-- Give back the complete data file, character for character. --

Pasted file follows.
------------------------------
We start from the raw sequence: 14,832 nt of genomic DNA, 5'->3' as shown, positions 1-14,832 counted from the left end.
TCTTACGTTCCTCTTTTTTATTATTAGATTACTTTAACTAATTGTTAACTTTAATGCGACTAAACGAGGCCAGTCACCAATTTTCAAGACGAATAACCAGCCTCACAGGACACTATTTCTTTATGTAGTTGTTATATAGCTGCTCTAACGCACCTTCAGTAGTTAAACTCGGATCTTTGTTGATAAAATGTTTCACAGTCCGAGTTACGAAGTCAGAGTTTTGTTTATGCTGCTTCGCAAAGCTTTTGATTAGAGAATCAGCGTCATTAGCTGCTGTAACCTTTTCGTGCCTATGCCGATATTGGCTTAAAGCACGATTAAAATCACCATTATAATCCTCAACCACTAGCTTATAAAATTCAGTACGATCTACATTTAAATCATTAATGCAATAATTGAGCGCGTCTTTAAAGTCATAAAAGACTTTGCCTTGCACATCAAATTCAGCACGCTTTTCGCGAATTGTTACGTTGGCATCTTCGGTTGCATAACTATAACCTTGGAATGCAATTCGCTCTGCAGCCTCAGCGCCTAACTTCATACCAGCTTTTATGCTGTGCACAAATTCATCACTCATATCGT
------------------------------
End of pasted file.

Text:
We start from the raw sequence: 14,832 nt of genomic DNA, 5'->3' as shown, positions 1-14,832 counted from the left end.
TCTTACGTTCCTCTTTTTTATTATTAGATTACTTTAACTAATTGTTAACTTTAATGCGACTAAACGAGGCCAGTCACCAATTTTCAAGACGAATAACCAGCCTCACAGGACACTATTTCTTTATGTAGTTGTTATATAGCTGCTCTAACGCACCTTCAGTAGTTAAACTCGGATCTTTGTTGATAAAATGTTTCACAGTCCGAGTTACGAAGTCAGAGTTTTGTTTATGCTGCTTCGCAAAGCTTTTGATTAGAGAATCAGCGTCATTAGCTGCTGTAACCTTTTCGTGCCTATGCCGATATTGGCTTAAAGCACGATTAAAATCACCATTATAATCCTCAACCACTAGCTTATAAAATTCAGTACGATCTACATTTAAATCATTAATGCAATAATTGAGCGCGTCTTTAAAGTCATAAAAGACTTTGCCTTGCACATCAAATTCAGCACGCTTTTCGCGAATTGTTACGTTGGCATCTTCGGTTGCATAACTATAACCTTGGAATGCAATTCGCTCTGCAGCCTCAGCGCCTAACTTCATACCAGCTTTTATGCTGTGCACAAATTCATCACTCATATCGT